Album Title
Artist IconSugababes
Artist Icon Sweet 7
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First Released

Calendar Icon 2010


Genre Icon Pop


Mood Icon Sentimental


Style Icon Rock/Pop


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Release Format Icon Album

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Album Description
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Sweet 7 is the seventh studio album by British girl group the Sugababes, released on 15 March 2010 in the United Kingdom by Island Records. Production for the album began in April 2009 and was completed in January 2010. Sweet 7 is the first release since the controversial departure of Keisha Buchanan, who was replaced by 2009 Eurovision Song Contest entry Jade Ewen in September 2009. As a result of the group line-up change, Sweet 7 was re-recorded to feature the vocals of new member Ewen and for the removal of former member Buchanan's vocals, In addition this is the first album that features no original members.
The album was produced by and tipped for a United States release with Jay-Z's entertainment company Roc Nation, but this was later disputed by the group which claimed that Roc Nation was only signed to serve as A&R, as well as to produce Sweet 7. The involvement of Roc Nation's in-house producers gave the album a strong electro and dance pop sound due to work from US producers and writers, mainly Fernando Garibay, Stargate and The Smeezingtons. Despite the high-profile input, Sweet 7 was negatively received by critics, which was awarded a 39 out of 100 according to aggregated reviews at Metacritic. The negative reviews stemmed to the originality of the image due to the loss of Buchanan, as well as a lack of an identifiable sound and soul from the project.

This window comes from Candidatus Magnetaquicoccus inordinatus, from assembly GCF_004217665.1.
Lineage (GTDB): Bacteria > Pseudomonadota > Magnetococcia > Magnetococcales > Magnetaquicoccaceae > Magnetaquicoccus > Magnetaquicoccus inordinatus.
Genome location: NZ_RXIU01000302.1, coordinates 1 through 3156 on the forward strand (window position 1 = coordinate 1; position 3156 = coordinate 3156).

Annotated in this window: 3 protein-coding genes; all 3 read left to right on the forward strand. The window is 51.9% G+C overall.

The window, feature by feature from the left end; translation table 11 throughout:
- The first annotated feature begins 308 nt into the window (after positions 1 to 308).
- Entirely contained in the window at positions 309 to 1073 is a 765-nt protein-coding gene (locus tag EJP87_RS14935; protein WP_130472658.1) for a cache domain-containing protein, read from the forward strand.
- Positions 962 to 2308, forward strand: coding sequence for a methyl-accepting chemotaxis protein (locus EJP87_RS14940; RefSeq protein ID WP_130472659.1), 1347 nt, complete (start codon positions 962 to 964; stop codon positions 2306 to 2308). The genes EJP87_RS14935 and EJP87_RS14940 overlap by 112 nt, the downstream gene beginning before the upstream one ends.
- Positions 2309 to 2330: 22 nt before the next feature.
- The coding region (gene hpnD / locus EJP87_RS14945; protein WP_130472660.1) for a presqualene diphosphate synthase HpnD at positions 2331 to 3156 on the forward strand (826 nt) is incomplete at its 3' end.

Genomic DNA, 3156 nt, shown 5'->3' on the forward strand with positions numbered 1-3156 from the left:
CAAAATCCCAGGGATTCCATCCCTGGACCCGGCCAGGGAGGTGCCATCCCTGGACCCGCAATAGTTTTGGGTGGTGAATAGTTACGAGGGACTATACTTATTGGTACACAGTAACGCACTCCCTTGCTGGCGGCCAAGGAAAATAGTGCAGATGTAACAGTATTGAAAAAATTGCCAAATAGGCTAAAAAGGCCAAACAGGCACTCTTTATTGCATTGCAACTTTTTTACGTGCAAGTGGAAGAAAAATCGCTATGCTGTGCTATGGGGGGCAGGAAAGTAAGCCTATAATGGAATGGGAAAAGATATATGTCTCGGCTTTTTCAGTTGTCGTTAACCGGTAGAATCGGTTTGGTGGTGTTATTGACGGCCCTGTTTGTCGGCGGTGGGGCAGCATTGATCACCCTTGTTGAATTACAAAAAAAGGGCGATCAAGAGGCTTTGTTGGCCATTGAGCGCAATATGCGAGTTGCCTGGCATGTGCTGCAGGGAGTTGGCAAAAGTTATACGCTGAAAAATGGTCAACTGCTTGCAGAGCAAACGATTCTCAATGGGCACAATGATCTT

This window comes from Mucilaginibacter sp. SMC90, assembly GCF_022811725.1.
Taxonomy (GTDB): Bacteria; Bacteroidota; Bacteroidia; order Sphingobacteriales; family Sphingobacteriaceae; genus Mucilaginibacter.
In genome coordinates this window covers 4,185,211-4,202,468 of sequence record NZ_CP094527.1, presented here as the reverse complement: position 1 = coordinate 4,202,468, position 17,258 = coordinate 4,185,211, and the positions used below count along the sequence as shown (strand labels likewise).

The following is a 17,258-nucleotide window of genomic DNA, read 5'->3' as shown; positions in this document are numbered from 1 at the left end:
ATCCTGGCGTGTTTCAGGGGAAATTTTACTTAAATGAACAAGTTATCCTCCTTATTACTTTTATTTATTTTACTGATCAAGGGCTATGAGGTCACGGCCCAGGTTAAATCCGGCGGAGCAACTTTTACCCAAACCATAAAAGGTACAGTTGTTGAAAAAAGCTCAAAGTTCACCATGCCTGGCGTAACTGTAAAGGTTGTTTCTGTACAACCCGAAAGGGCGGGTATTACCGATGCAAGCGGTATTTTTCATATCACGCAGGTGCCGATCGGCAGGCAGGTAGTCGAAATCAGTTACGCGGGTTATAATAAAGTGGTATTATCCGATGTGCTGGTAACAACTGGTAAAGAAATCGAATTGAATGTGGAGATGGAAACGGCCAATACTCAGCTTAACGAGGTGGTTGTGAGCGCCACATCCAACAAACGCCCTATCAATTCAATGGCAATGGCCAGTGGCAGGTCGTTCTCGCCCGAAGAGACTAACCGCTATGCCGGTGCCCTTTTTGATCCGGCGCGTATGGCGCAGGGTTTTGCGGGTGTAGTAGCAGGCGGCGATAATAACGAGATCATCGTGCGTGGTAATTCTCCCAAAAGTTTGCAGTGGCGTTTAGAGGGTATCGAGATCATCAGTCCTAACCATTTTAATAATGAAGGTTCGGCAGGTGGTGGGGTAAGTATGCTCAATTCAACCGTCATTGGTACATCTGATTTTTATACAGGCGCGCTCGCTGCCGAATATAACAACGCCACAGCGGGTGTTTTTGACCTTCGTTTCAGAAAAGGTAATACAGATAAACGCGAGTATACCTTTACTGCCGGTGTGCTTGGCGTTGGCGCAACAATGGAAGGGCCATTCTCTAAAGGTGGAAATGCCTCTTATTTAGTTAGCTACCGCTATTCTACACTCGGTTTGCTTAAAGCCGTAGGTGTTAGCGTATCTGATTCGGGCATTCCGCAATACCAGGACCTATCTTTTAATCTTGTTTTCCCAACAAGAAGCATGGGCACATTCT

Sweet 7 peaked at number 14 in the UK and number 35 in Ireland, becoming the group's second lowest charting album to date in those countries. Three top ten singles were generated from the album, including the lead single "Get Sexy", which peaked at number two in the UK, while "About a Girl" and "Wear My Kiss" peaked at number eight and seven, respectively. Promotion for the album ended after the release of the final single so that the group could begin work on a new album.
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Album Review
Apparently, there’s no such thing as bad publicity. But try telling that to the Sugababes, who faced a cruel backlash following the departure last year of founding member Keisha Buchanan and the appointment of Eurovision star Jade Ewen. With postponed seventh album, Sweet 7, finally available, it’s interesting to see if the group’s charm can transcend their personnel issues.
Sixth album Catfights and Spotlights dangerously, but admirably, shied away from the electro explosion with outstanding results. Unfortunately, its results in a commercial context didn’t correlate, which may explain this release’s total 180-degree turn and hopping aboard the RedOne bandwagon, one that’s served Lady Gaga so well. Unfortunately, the upshot is style over substance in a display of nonspecific electro-pop as clichéd as the aforementioned adage itself.
It’s hard to imagine, even if Buchanan were still present, that Sweet 7 would sound any less generic. It’s not her departure that’s to blame for the lack of identity here; it’s the serious vocoder abuse, uninspired production and the stream of Americanisms. And any opportunities for Ewen to make her mark are few and far between, her gale-force chops heavily obscured by such torrential overproduction. It’s only because it hangs doggedly onto the Sugababes brand that it’s not entirely devoid of anonymity.
There are certainly a few glimmers of brilliance – Wear My Kiss boasts a hook evocative of the instantaneous splendour of Hole in the Head, while Amelle Berrabah’s unashamed attitude saves She’s a Mess. Elsewhere, there are reminders that any venture the ‘Babes take into ballad territory is largely triumphant, via the unpretentious Little Miss Perfect and the Ryan Tedder-esque Crash and Burn.
But chiefly, Sweet 7 doesn’t sell the Sugababes as individuals or as a brand. Perhaps it’s unfair to expect great things at this stage – a chance to gel and re-establish their ideals might bear a far more appealing fruit in the form of album eight. It’s just a shame that in such an overt attempt to make an album that’s so intrinsically of the moment, the Sugababes’ own moment seems to have sadly passed.
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